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Hezbollah behind Burgas terror attack, US officials tell New York Times (ISRAEL HAYOM) Avi Cohen, Shlomo Cesana and Israel Hayom Staff 07/20/12)Source: http://www.israelhayom.com/site/newsletter_article.php?id=5124 Israel Hayom Israel Hayom Articles-Index-TopPublishers-Index-Top
As investigation continues to identify suicide bomber behind Bulgaria attack, U.S. officials tell The New York Times that perpetrator was Hezbollah operative under orders from Iran • “This was tit for tat,” in retaliation for assassination of Iranian nuclear scientists, U.S. official says.

The suicide bomber responsible for the bloody attack on a bus carrying Israeli tourists in Burgas on Wednesday was a member of a Hezbollah cell operating in Bulgaria, U.S. officials have told The New York Times.

The information corroborates initial Israeli assertions that the bomber was a Hezbollah terrorist operating under orders from Iran. Prime Minister Benjamin Netanyahu reiterated in a speech Thursday that the attack was perpetrated by "Hezbollah, Iran´s leading terrorist proxy."

A senior U.S. official said told The New York Times that intelligence showed that the bomber, who killed six people and wounded more than 30 in the coastal town of Burgas, had been "acting under broad guidance" to strike Israeli targets abroad, and that this guidance was given to Hezbollah by Iran.

Two other U.S. officials confirmed that Hezbollah was responsible for the attack, but refused to provide additional details.

The official said the bombing was in retaliation for the assassinations of Iranian nuclear scientists, for which Iran has blamed Israeli and Western agents - something that Israel has neither confirmed nor denied. “This was tit for tat,” the U.S. official was quoted as saying.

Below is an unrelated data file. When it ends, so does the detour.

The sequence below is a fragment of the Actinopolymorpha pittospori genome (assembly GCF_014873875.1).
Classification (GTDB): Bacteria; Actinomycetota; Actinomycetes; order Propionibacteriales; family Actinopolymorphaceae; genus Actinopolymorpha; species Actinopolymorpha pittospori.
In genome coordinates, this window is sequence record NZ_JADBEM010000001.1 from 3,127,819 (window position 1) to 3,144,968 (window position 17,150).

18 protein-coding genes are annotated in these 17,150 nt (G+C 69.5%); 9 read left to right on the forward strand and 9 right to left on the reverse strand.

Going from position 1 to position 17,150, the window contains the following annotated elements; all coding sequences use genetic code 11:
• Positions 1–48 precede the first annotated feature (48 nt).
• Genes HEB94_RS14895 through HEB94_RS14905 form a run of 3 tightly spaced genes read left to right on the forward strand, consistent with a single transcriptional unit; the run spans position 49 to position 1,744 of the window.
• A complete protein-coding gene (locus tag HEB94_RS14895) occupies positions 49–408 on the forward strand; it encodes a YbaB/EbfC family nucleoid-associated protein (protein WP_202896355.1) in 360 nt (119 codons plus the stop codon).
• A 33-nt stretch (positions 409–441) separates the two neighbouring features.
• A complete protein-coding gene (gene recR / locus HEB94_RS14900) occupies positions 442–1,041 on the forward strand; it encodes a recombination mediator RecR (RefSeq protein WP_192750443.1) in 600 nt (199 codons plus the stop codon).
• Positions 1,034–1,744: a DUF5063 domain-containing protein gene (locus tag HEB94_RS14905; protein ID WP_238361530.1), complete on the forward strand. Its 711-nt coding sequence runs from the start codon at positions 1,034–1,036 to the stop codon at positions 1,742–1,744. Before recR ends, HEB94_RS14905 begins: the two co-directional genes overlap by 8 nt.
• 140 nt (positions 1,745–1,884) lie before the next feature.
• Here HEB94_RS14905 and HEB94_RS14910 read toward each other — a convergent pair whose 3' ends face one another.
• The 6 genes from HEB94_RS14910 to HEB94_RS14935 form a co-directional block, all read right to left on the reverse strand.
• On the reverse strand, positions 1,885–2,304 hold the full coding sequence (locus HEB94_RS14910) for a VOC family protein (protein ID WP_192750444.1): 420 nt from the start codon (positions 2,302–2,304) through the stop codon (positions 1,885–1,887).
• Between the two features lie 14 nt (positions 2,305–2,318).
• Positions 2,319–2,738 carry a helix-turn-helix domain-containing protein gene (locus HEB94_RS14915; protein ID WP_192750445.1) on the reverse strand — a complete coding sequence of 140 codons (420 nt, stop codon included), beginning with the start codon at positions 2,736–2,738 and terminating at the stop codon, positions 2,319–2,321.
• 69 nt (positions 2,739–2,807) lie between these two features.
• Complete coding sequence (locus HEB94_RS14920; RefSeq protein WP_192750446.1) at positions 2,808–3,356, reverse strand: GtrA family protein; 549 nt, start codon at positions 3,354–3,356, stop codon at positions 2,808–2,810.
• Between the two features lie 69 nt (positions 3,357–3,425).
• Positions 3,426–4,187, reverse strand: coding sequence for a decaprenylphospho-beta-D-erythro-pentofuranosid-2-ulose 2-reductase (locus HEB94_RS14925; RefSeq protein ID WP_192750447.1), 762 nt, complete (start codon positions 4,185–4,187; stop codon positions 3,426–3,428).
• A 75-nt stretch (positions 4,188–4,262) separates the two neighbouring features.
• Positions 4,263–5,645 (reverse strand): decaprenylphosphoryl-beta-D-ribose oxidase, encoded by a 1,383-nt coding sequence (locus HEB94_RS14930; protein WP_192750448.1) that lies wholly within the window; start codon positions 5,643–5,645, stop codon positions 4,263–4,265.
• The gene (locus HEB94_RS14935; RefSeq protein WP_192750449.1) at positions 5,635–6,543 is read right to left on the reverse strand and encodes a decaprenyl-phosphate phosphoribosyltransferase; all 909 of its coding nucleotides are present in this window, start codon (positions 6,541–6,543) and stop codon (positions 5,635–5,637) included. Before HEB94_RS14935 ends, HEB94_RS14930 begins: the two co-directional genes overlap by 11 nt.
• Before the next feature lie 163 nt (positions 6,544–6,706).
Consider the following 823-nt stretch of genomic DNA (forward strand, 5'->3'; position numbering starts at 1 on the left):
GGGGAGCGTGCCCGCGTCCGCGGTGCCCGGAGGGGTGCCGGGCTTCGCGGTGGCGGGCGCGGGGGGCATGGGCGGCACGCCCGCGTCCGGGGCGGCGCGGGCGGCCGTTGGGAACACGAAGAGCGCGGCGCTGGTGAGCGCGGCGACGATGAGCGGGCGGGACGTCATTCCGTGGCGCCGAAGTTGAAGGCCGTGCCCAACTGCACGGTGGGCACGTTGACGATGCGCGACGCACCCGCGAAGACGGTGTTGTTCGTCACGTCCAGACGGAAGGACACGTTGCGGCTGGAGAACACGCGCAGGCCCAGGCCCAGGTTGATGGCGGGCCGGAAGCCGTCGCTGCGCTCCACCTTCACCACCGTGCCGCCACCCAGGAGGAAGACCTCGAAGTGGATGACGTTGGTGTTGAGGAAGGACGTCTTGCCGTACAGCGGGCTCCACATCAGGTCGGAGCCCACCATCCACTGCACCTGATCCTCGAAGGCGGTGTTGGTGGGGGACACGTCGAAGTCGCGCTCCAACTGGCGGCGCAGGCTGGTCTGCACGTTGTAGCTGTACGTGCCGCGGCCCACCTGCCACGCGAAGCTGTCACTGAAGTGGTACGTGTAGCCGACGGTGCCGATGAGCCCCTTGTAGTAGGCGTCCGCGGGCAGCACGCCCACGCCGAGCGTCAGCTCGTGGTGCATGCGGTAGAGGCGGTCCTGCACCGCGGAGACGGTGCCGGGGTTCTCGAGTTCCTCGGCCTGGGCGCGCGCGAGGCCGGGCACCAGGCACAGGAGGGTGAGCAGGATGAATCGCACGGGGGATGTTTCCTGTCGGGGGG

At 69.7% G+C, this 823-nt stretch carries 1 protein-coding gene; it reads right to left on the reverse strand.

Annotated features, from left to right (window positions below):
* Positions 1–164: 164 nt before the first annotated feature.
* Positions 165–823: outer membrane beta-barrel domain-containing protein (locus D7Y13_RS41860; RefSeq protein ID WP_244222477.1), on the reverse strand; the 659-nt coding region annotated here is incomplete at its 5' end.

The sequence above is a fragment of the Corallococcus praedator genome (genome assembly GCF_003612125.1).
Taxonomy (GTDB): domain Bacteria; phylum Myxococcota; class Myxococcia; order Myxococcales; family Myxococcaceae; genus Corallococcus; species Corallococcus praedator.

“This looks like he was hanging out for a local target, and when this popped up he jumped on it,” the official said, referring to the bus carrying the Israeli tourists. Iranian President Mahmoud Ahmadinejad apparently alluded to the attack in a speech Thursday, "the Zionist enemy attempts to hit Iran with blow after blow and is hit harder."

A senior source in Jerusalem said on Thursday that last year there were at least 20 attempts to attack Israeli targets abroad. All the attempts were linked to two organizations: Hezbollah or the elite Al- Quds force of the Iranian Revolutionary Guard Corps. The source said that Tehran instructed the two organizations to harm unprotected Israeli civilians abroad and that there is clear information proving the Iranians were involved in the Bulgaria attack.

“They work together when necessary, and separately when not necessary,” the Israeli official told reporters on condition of anonymity.

While the attack is in line with the modus operandi of Hezbollah, the Israeli official said it was unclear whether the attacker intended to detonate himself or he had suffered a "work accident," The New York Times quoted him as saying.

The Bulgarians are still trying to figure out how the bomber entered the country, how he traveled around and where he stayed. There were conflicting reports on Thursday of the bomber´s identity. Bulgarian media initially identified the terrorist as Mehdi Mohammed Ghezali, a Swedish citizen of Algerian decent, and a member of the Global Jihad who had been detained at Guantanamo Bay. Ghezali, 33, was born in Stockholm, to a father of Algerian origin and a mother who hailed from Finland. He grew up in Sweden and was first arrested in 2001 in Pakistan, to where he traveled following the 9/11 terror attacks in New York. Ghezali was reportedly jailed in Guantanamo for a period of time, but was then released following intervention by the Swedish prime minister on his behalf.

Swedish authorities on Thursday denied the reports and denied that Ghezali was the terrorist behind Wednesday´s attack and Bulgarian officials have also denied that he was the bomber.

Israeli and Bulgarian media have repeatedly replayed the images of the suspected terrorist roaming the terminal on Wednesday. Wearing checked Bermuda shorts and blue t-shirt and carrying a small rucksack, the bomber blended in seamlessly with the relaxed crowds travelling to Bulgaria´s sandy Black Sea coast.

The man in his mid-30s, long dark curly hair under dark blue cap, roamed for an hour under the gaze of surveillance cameras through airport buildings and around the car park. Surrounded by Israeli tourists, among tens of thousands who visit Bulgaria every year, it seemed to be just a matter of choosing his target. Some witnesses said when the Israeli tourists boarded the bus, the man ran towards it, pressed himself against the back of the bus and then detonated himself.

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